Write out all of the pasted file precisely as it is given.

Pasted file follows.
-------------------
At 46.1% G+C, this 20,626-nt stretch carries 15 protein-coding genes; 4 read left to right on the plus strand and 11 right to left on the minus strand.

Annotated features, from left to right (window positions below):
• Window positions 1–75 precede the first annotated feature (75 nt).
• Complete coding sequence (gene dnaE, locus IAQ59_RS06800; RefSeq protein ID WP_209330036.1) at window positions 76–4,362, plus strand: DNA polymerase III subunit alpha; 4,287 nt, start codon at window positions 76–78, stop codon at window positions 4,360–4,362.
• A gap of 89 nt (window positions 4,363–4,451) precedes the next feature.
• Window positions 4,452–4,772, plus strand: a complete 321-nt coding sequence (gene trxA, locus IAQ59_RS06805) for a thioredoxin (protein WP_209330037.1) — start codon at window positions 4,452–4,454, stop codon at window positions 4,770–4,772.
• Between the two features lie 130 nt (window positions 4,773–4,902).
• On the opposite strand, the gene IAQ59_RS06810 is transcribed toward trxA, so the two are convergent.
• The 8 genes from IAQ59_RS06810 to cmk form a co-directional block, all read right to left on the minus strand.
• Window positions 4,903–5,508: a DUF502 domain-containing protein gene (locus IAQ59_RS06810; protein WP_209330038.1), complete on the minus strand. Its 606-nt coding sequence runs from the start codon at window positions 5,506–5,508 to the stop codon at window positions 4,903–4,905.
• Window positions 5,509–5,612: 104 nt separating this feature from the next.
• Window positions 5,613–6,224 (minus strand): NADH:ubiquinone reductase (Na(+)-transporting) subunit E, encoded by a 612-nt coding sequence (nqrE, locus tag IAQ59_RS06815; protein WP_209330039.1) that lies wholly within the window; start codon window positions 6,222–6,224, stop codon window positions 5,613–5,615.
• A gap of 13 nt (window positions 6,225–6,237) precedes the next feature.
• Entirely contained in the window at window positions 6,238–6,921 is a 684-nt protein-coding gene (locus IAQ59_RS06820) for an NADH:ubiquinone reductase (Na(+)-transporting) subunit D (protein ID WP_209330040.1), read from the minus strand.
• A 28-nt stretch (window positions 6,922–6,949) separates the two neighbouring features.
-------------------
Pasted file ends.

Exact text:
At 46.1% G+C, this 20,626-nt stretch carries 15 protein-coding genes; 4 read left to right on the plus strand and 11 right to left on the minus strand.

Annotated features, from left to right (window positions below):
• Window positions 1–75 precede the first annotated feature (75 nt).
• Complete coding sequence (gene dnaE, locus IAQ59_RS06800; RefSeq protein ID WP_209330036.1) at window positions 76–4,362, plus strand: DNA polymerase III subunit alpha; 4,287 nt, start codon at window positions 76–78, stop codon at window positions 4,360–4,362.
• A gap of 89 nt (window positions 4,363–4,451) precedes the next feature.
• Window positions 4,452–4,772, plus strand: a complete 321-nt coding sequence (gene trxA, locus IAQ59_RS06805) for a thioredoxin (protein WP_209330037.1) — start codon at window positions 4,452–4,454, stop codon at window positions 4,770–4,772.
• Between the two features lie 130 nt (window positions 4,773–4,902).
• On the opposite strand, the gene IAQ59_RS06810 is transcribed toward trxA, so the two are convergent.
• The 8 genes from IAQ59_RS06810 to cmk form a co-directional block, all read right to left on the minus strand.
• Window positions 4,903–5,508: a DUF502 domain-containing protein gene (locus IAQ59_RS06810; protein WP_209330038.1), complete on the minus strand. Its 606-nt coding sequence runs from the start codon at window positions 5,506–5,508 to the stop codon at window positions 4,903–4,905.
• Window positions 5,509–5,612: 104 nt separating this feature from the next.
• Window positions 5,613–6,224 (minus strand): NADH:ubiquinone reductase (Na(+)-transporting) subunit E, encoded by a 612-nt coding sequence (nqrE, locus tag IAQ59_RS06815; protein WP_209330039.1) that lies wholly within the window; start codon window positions 6,222–6,224, stop codon window positions 5,613–5,615.
• A gap of 13 nt (window positions 6,225–6,237) precedes the next feature.
• Entirely contained in the window at window positions 6,238–6,921 is a 684-nt protein-coding gene (locus IAQ59_RS06820) for an NADH:ubiquinone reductase (Na(+)-transporting) subunit D (protein ID WP_209330040.1), read from the minus strand.
• A 28-nt stretch (window positions 6,922–6,949) separates the two neighbouring features.